One of the pioneers from the Gothenburg death metal sound At The Gates returned to full force four years prior to the last album At War With Reality. This time around, they’ve marked a new chapter while keeping the traditional melodic death metal sound fans come to know and love with 2018’s newest record To Drink From The Night Itself. At the Gates make a triumphant return to the melodic death metal scene with such history that contributed to the establishment of one of the most recognizable and eclectic genres in metal, coming back with a new record after a long hiatus and set the bar to make great music. Musically, the album is excellent while the songwriting, heavy sound and top notch production welcomed us with some of the fastest, aggressive and ambitious At The Gates albums to date.
The band’s sense for melody isn’t entirely missing or faded out but instead, they’ve incorporated melodic intermezzos, as well as some quasi-contemplative and calm sections, that give a little respite from the full-blown and stone-crushing violence of the heavier passages throughout the first and secondary half of the record. This shifts in style, however are presented in a perfectly blended and balanced mixture, never sounded artificial or out of its righteous place. But it’s clearly shown At The Gates not only returned to create outstanding melodic death metal signatures, perfect songwriting, beautiful solos, unforgettable riffs and memorable vocals, At The Gates managed to stay with their roots while also experimenting with their sound without damaging the goods too much.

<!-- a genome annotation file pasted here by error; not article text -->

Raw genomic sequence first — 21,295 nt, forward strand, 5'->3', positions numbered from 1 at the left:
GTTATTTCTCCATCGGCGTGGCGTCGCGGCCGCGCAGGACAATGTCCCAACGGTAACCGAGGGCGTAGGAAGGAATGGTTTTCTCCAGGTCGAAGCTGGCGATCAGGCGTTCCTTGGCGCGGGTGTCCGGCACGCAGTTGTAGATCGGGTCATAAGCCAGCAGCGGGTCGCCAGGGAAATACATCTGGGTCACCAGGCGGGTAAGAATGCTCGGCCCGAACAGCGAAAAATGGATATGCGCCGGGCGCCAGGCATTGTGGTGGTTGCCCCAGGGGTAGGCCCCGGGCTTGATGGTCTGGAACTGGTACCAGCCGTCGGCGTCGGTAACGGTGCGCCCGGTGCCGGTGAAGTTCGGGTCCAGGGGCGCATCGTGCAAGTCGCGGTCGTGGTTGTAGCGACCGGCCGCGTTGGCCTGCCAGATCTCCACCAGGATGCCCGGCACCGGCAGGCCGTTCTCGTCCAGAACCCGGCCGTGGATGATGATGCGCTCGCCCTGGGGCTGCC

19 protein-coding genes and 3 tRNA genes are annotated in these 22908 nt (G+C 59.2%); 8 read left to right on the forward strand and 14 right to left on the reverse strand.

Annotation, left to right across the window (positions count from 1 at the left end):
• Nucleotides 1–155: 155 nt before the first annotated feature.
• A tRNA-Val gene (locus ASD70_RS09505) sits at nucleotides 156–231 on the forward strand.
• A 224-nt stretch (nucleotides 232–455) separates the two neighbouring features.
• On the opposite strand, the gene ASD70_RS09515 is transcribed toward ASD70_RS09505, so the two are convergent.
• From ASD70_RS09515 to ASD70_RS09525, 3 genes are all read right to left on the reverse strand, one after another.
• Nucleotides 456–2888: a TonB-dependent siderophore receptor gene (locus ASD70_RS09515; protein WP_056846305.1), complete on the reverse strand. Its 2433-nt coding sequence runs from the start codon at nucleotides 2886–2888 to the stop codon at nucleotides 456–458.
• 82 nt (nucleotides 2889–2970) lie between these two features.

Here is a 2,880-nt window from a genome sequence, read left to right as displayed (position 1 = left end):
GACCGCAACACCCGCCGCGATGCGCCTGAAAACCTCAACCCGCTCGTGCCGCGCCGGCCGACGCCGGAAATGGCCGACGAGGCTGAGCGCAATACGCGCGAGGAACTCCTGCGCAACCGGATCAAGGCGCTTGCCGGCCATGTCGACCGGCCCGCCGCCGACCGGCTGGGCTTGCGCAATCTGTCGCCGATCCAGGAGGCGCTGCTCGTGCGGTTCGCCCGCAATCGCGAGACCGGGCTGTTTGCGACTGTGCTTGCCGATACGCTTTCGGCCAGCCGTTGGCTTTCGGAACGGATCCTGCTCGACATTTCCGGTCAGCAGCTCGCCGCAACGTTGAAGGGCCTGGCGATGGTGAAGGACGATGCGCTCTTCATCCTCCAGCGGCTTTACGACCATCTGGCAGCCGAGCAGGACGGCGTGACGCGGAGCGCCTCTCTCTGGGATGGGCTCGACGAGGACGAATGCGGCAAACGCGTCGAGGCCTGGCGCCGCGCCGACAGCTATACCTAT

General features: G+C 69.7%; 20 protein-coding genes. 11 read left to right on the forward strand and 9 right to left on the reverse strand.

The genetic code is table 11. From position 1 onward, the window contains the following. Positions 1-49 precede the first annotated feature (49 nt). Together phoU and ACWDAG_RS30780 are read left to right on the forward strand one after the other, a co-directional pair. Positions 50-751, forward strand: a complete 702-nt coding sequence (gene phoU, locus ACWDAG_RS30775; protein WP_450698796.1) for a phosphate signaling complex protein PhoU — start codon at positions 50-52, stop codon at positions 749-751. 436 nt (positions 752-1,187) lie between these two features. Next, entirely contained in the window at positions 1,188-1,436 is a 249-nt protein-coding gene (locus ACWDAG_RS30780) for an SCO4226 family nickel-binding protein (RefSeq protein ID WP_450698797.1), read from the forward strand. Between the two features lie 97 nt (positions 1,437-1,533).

They’re the only band far as I’m concerned that has truly made an album that satisfied me to the fullest front to back and they’ve succeeded where many bands failed to bring to the table, which is something most bands lack of. To Drink from the Night Itself is another fantastic At The Gates album that will not only but surely satisfy fans of the melodic death metal scene but it’s definitely a 2018 contender for albums of the year list.
Overall Score: 8.5/10
Review by Jake Butler